- 31 Fun, Free Things to Do This Summer | HuffPost ›
- 33 Fun Things to Do in the Summer (All Free!) | PT Money ›
- Cheap Things to Do This Summer | POPSUGAR Smart Living ›
- 40 Free & Fun Things to Do This Summer | Apartment Therapy ›
If you're thinking about becoming a freelancer you probably fall into one of two categories: you're sick of the daily grind and your 9-5 and are looking for a more flexible lifestyle, or you want to score some extra cash on the side. Regardless of why you're interested in freelancing, there are some things to keep in mind to ensure success for your fledgling business.
You're a now a small business owner
That's right – if you're getting paid in exchange for a service or product, you need to pay taxes on your earnings. You can register your business on the IRS website, where you'll also apply for your EIN (employee identification number – sort of like a social security number for companies). Most freelancers choose to register a sole-proprietorship, as it's the simplest form of business. It doesn't create a legal entity, but once created, you are responsible for its debts. You can either choose a fictitious name (trade name) or register it under your own name.
Once you've registered your business with the federal government, you also need to check into local licenses. Depending on your location, you may need one to operate just like a brick and mortar business would.
It's all up to you, baby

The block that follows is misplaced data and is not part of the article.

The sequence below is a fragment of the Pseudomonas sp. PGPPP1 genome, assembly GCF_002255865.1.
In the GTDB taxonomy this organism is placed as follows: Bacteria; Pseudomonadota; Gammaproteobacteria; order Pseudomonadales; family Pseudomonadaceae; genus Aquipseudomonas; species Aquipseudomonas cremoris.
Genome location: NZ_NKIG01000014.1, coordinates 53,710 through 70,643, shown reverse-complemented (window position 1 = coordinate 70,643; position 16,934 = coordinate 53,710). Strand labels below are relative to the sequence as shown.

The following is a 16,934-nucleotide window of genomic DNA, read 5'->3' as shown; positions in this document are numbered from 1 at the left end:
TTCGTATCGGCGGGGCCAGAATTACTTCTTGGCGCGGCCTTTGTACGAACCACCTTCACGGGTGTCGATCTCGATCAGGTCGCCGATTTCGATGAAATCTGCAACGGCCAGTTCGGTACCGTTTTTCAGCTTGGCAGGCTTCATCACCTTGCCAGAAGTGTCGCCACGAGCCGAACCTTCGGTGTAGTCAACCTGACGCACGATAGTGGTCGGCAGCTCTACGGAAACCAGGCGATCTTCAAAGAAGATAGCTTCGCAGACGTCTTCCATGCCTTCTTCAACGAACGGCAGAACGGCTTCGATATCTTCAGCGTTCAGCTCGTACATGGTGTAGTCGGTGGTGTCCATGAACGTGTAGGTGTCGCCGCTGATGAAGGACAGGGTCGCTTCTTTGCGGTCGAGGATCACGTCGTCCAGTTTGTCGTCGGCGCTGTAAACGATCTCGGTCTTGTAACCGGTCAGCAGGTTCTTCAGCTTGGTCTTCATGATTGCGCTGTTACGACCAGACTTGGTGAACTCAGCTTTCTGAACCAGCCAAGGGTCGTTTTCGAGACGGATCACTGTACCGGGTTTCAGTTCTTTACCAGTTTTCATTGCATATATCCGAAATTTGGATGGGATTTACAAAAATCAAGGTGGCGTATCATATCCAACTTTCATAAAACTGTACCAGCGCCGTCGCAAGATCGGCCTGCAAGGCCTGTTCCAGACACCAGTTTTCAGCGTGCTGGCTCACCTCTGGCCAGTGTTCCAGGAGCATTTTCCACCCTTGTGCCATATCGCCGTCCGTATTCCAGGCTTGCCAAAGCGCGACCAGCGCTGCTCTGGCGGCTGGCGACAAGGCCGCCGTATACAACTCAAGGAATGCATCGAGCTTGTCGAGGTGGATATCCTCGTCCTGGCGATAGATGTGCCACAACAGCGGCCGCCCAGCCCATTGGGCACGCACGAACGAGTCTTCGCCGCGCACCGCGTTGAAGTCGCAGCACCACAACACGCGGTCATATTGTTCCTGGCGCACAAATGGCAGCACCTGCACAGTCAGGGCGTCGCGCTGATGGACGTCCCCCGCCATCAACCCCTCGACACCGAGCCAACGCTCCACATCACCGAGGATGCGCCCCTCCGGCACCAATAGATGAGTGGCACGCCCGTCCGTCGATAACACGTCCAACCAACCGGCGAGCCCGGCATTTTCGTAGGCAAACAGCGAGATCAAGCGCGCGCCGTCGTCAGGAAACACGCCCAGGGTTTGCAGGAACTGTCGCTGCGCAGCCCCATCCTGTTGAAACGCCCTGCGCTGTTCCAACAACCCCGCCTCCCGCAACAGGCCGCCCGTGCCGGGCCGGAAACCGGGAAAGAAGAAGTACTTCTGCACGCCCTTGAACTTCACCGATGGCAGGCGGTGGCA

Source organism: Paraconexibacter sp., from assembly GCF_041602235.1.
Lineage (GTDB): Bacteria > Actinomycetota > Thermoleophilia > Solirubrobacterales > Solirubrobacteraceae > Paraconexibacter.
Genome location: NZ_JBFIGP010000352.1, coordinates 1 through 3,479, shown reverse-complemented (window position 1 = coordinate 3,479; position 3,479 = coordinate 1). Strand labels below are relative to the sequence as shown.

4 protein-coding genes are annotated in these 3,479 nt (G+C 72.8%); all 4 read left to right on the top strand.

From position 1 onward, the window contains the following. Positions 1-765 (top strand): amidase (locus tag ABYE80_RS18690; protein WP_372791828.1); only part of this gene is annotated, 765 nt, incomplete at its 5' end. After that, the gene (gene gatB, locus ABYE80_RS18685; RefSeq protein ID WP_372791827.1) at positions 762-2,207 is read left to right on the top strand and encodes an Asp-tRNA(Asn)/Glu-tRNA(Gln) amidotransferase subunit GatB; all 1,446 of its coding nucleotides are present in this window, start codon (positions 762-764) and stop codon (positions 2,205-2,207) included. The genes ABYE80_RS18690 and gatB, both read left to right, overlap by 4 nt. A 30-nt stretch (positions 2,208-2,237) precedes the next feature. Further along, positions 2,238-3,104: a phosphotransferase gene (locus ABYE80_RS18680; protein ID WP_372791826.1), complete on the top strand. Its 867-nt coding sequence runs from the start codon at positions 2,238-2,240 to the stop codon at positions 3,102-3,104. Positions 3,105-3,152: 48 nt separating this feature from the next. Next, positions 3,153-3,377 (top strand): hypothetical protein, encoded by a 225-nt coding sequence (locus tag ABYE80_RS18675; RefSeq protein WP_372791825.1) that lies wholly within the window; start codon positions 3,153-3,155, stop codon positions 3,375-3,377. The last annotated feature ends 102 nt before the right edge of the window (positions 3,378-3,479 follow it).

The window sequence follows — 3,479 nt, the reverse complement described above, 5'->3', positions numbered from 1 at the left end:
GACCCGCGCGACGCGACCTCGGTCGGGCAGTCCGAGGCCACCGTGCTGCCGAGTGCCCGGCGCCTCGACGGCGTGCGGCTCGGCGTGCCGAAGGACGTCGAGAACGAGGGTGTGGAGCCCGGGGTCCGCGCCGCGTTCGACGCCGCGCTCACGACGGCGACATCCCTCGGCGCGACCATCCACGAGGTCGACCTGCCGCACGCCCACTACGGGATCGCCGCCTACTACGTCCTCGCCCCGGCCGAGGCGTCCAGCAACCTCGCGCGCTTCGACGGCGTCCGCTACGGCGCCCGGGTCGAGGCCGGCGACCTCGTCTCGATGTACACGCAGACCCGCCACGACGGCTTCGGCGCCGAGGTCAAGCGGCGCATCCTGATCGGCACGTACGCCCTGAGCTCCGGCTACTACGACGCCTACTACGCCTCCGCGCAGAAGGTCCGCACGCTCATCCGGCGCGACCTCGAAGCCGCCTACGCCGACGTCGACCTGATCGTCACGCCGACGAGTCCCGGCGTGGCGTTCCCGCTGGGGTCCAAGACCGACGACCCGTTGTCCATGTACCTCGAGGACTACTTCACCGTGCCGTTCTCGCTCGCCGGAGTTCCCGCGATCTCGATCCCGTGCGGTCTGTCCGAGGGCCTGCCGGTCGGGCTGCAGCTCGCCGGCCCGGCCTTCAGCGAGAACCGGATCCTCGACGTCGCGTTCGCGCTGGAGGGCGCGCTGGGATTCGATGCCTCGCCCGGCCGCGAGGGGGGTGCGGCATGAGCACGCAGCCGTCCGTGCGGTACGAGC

Sorry – you're not exempt from taxes
As a self-employed individual, you'll owe taxes on the gross revenue you earn. In addition to filing an end of year tax return, you'll also pay quarterly payments on your revenue. This tax is the same thing your full-time employer would normally withhold from your paycheck: income tax, Social Security, and Medicare. If you're just starting out, make your best guess as to how much you'll earn your first year to determine your payments. If you're too high or too low, you'll either owe money or get a refund at the end of the year. Come tax time you'll file either a Schedule C or Schedule C-EZ (for many businesses with under $5,000 of expenses).
Protect your health
If you're a full-time freelancer, you'll no longer have the option of getting health insurance through your employer. Never fear – there are plenty of individual health insurance options available to you. You can either do some research on your own, and buy directly from a large health insurance company like Cigna, United Health, and Anthem, or check out the plans on the Health Insurance Marketplace. If you're under 26, you can stay on your parent's plan.
Just take note of whether you prefer a high deductible plan (which costs less per month but for which you'll pay more out of pocket) or a more comprehensive plan (which covers more medical procedures and visits, but has a higher monthly cost). Choose whatever makes sense for your health and well-being. But make sure you do have health insurance: even young people in good health can have a health crisis that could easily set them back several thousand dollars without insurance coverage.
Every tabletop with internet access is now your desk
Go with the flow